Zondervan is bringing out a new eight-volume series on biblical theology, which looks at a given book or books from the New Testament in light of the theology it contains in light of the whole New Testament. It’s somewhat thematic in its approach and aims to identify the unique contributions of each biblical writing to the canon of Scripture and the doctrines we hold to.
Since reading through and reviewing a work of this size is better suited to a multi-page report, I’m going to touch on one chapter, share my thoughts on it, and give my general impression of this work. The full table of contents and a few pages from chapter two are available online for viewing.
Chapter 3, The Case for the Unity of Luke-Acts and Reading the Volumes as Luke-Acts and as Luke and Acts
In chapter three Bock makes an argument for viewing Luke and Acts as a unified literary and theological message. Much debate has arisen in recent years over Luke’s original intention regarding the two books. Did he intend to write a two-volume work from the outset, or did Acts come about later? Ultimately, what was going on in the mind of Luke is something we will never know, but Bock suggests there are enough links between the two books to show Luke was planning Acts from the beginning.
I was fairly convinced already of Bock’s position prior to reading the chapter, and I find the arguments regarding the parallel structures of Luke and Acts. Bock points out such things as the prominence of Rome at the beginning of Luke and the end of Acts, parallels between the miracles of Jesus and those of Peter and Paul, and the development of theme surrounding the inclusion of the Gentiles in the believing community as evidences for their unity.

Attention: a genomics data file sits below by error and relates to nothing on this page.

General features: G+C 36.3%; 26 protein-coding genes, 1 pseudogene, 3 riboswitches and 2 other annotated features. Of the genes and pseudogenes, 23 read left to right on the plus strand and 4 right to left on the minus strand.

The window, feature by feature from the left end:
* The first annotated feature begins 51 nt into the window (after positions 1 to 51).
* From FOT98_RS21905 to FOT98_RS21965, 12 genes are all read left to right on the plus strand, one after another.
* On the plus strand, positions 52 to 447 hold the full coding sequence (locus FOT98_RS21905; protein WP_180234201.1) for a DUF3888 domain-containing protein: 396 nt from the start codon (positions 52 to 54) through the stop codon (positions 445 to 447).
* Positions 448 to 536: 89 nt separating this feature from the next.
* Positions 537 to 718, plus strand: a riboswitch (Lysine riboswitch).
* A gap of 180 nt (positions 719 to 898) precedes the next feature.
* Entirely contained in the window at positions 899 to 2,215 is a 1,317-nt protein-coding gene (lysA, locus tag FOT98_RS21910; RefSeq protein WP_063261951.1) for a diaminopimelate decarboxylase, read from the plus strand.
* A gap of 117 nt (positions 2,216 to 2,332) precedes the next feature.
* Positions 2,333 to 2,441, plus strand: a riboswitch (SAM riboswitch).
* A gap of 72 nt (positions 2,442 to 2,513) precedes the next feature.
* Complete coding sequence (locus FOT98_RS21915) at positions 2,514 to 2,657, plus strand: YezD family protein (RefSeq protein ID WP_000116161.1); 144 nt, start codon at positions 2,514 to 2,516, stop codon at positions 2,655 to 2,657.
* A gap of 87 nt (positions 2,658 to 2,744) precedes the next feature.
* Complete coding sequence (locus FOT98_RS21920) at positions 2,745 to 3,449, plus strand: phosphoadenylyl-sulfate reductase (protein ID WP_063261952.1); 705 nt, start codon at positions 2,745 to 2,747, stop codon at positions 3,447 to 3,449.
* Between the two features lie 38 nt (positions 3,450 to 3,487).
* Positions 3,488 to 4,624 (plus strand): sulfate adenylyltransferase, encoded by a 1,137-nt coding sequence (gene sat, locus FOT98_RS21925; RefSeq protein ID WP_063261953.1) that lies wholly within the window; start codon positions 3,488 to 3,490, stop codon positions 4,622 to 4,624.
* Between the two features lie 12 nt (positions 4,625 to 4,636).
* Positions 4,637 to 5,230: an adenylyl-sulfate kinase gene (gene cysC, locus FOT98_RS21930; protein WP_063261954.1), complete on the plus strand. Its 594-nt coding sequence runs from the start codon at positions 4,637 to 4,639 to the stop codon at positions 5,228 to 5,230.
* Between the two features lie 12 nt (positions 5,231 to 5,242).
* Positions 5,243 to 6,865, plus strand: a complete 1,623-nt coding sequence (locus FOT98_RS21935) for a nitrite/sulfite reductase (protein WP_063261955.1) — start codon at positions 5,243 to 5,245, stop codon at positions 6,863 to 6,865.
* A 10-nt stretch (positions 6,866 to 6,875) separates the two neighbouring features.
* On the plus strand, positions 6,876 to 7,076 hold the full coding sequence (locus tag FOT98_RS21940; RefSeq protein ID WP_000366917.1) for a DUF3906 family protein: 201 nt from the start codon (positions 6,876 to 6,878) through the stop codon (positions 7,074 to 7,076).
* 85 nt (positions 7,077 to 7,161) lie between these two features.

Yet even if one does not agree, Bock makes a strong case for reading Luke and Acts as unified and also as distinct. Structurally, thematically, and theologically, there is a lot of overlap. Thus it is not inappropriate to swing back and forth from Luke to Acts while discussing topics such as Israel, Gentiles, women, or persecution. Each supports and builds upon the other. Yet the longstanding history of separating the books in the arrangement of the New Testament reminds us that there are two volumes for a reason. The first describes the life, death, and resurrection of our Lord. The second describes the birth and growth of the New Covenant community by means of the proclamation about Jesus. There is value in both approaches, so neither one should be abandoned.
Why not a commentary?
Since there are many commentaries available on both Luke and Acts, what is the value of this book on the theology of Luke and Acts? For one, this book treats the two books together in order to trace out the themes common to both, thus bringing special emphasis to topics such as the inclusion of the Gentiles in God’s covenant community (which Bock obviously sees as one of the most important themes). Secondly, this book gives us a better look at the place of Luke and Acts in the canon of Scripture and their unique contribution to our theology.
I am encouraged by what I’ve read thus far, and I believe works like this will help us to more faithfully grasp and apply the truths of Scripture. Anything that gives us a better understanding of the purpose and message of a book of the Bible will make us better at understanding and applying the Bible’s message as a whole to our lives rather than emphasizing only what strikes a chord with our own emphases instead.
I received a copy of this book from Zondervan for the purpose of review.